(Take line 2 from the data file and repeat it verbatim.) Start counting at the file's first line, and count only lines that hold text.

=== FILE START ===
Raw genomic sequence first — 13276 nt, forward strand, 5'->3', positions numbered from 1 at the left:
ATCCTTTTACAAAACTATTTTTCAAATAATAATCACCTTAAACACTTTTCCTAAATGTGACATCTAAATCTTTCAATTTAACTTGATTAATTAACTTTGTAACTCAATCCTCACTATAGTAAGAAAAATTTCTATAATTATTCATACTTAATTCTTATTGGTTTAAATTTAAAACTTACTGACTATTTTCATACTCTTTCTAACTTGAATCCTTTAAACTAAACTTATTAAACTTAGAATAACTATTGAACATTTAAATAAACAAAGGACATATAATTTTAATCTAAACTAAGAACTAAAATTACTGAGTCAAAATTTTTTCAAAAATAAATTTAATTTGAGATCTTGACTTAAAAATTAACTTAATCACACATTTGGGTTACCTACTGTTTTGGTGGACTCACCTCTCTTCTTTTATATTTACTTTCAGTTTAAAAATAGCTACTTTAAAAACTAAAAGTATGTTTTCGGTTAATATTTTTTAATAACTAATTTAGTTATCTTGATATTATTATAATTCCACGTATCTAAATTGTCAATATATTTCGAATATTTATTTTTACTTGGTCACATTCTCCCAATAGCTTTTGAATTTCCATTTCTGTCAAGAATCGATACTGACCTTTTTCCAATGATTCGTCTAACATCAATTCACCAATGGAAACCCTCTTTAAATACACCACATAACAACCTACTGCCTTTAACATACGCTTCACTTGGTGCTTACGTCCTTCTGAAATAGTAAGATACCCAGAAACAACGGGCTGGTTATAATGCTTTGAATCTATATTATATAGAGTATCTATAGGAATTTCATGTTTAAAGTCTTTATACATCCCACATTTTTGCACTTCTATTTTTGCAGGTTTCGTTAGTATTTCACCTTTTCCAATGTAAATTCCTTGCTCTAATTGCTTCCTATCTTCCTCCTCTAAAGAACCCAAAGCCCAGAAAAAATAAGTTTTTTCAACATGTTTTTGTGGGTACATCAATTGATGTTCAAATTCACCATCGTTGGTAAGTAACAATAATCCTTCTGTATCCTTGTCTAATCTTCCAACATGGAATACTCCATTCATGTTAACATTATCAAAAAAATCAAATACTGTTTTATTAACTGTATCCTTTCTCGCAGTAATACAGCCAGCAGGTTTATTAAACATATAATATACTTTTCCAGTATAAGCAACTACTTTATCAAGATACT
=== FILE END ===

ATCCTTTTACAAAACTATTTTTCAAATAATAATCACCTTAAACACTTTTCCTAAATGTGACATCTAAATCTTTCAATTTAACTTGATTAATTAACTTTGTAACTCAATCCTCACTATAGTAAGAAAAATTTCTATAATTATTCATACTTAATTCTTATTGGTTTAAATTTAAAACTTACTGACTATTTTCATACTCTTTCTAACTTGAATCCTTTAAACTAAACTTATTAAACTTAGAATAACTATTGAACATTTAAATAAACAAAGGACATATAATTTTAATCTAAACTAAGAACTAAAATTACTGAGTCAAAATTTTTTCAAAAATAAATTTAATTTGAGATCTTGACTTAAAAATTAACTTAATCACACATTTGGGTTACCTACTGTTTTGGTGGACTCACCTCTCTTCTTTTATATTTACTTTCAGTTTAAAAATAGCTACTTTAAAAACTAAAAGTATGTTTTCGGTTAATATTTTTTAATAACTAATTTAGTTATCTTGATATTATTATAATTCCACGTATCTAAATTGTCAATATATTTCGAATATTTATTTTTACTTGGTCACATTCTCCCAATAGCTTTTGAATTTCCATTTCTGTCAAGAATCGATACTGACCTTTTTCCAATGATTCGTCTAACATCAATTCACCAATGGAAACCCTCTTTAAATACACCACATAACAACCTACTGCCTTTAACATACGCTTCACTTGGTGCTTACGTCCTTCTGAAATAGTAAGATACCCAGAAACAACGGGCTGGTTATAATGCTTTGAATCTATATTATATAGAGTATCTATAGGAATTTCATGTTTAAAGTCTTTATACATCCCACATTTTTGCACTTCTATTTTTGCAGGTTTCGTTAGTATTTCACCTTTTCCAATGTAAATTCCTTGCTCTAATTGCTTCCTATCTTCCTCCTCTAAAGAACCCAAAGCCCAGAAAAAATAAGTTTTTTCAACATGTTTTTGTGGGTACATCAATTGATGTTCAAATTCACCATCGTTGGTAAGTAACAATAATCCTTCTGTATCCTTGTCTAATCTTCCAACATGGAATACTCCATTCATGTTAACATTATCAAAAAAATCAAATACTGTTTTATTAACTGTATCCTTTCTCGCAGTAATACAGCCAGCAGGTTTATTAAACATATAATATACTTTTCCAGTATAAGCAACTACTTTATCAAGATACT